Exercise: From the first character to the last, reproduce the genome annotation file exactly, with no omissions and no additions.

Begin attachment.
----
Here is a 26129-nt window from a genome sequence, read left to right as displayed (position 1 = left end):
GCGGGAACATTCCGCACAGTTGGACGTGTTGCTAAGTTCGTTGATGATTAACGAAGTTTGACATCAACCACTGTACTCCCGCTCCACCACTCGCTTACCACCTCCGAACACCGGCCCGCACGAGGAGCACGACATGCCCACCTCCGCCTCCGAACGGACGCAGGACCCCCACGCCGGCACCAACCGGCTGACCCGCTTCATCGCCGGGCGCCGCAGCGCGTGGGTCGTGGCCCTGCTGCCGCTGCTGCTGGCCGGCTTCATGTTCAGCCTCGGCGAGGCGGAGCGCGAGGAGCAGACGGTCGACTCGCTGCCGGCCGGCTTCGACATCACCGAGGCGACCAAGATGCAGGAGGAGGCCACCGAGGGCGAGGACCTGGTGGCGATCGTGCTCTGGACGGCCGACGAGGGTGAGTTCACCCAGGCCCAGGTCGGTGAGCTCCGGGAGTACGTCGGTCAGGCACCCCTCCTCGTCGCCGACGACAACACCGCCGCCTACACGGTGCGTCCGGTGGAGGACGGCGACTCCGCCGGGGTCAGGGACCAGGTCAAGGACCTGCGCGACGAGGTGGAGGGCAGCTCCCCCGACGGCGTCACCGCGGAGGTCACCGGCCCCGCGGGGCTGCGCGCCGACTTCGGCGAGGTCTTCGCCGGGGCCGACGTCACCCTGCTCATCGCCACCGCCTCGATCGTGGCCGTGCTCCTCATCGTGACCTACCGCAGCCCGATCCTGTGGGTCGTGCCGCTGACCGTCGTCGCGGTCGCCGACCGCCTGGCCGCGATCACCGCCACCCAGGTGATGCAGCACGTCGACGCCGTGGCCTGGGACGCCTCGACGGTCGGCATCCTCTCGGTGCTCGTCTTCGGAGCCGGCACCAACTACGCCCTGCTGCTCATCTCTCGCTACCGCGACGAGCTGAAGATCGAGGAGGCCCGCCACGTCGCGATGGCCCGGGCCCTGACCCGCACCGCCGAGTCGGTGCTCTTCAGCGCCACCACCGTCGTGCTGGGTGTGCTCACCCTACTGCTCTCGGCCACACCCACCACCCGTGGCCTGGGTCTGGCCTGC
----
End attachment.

Here is a 26129-nt window from a genome sequence, read left to right as displayed (position 1 = left end):
GCGGGAACATTCCGCACAGTTGGACGTGTTGCTAAGTTCGTTGATGATTAACGAAGTTTGACATCAACCACTGTACTCCCGCTCCACCACTCGCTTACCACCTCCGAACACCGGCCCGCACGAGGAGCACGACATGCCCACCTCCGCCTCCGAACGGACGCAGGACCCCCACGCCGGCACCAACCGGCTGACCCGCTTCATCGCCGGGCGCCGCAGCGCGTGGGTCGTGGCCCTGCTGCCGCTGCTGCTGGCCGGCTTCATGTTCAGCCTCGGCGAGGCGGAGCGCGAGGAGCAGACGGTCGACTCGCTGCCGGCCGGCTTCGACATCACCGAGGCGACCAAGATGCAGGAGGAGGCCACCGAGGGCGAGGACCTGGTGGCGATCGTGCTCTGGACGGCCGACGAGGGTGAGTTCACCCAGGCCCAGGTCGGTGAGCTCCGGGAGTACGTCGGTCAGGCACCCCTCCTCGTCGCCGACGACAACACCGCCGCCTACACGGTGCGTCCGGTGGAGGACGGCGACTCCGCCGGGGTCAGGGACCAGGTCAAGGACCTGCGCGACGAGGTGGAGGGCAGCTCCCCCGACGGCGTCACCGCGGAGGTCACCGGCCCCGCGGGGCTGCGCGCCGACTTCGGCGAGGTCTTCGCCGGGGCCGACGTCACCCTGCTCATCGCCACCGCCTCGATCGTGGCCGTGCTCCTCATCGTGACCTACCGCAGCCCGATCCTGTGGGTCGTGCCGCTGACCGTCGTCGCGGTCGCCGACCGCCTGGCCGCGATCACCGCCACCCAGGTGATGCAGCACGTCGACGCCGTGGCCTGGGACGCCTCGACGGTCGGCATCCTCTCGGTGCTCGTCTTCGGAGCCGGCACCAACTACGCCCTGCTGCTCATCTCTCGCTACCGCGACGAGCTGAAGATCGAGGAGGCCCGCCACGTCGCGATGGCCCGGGCCCTGACCCGCACCGCCGAGTCGGTGCTCTTCAGCGCCACCACCGTCGTGCTGGGTGTGCTCACCCTACTGCTCTCGGCCACACCCACCACCCGTGGCCTGGGTCTGGCCTGC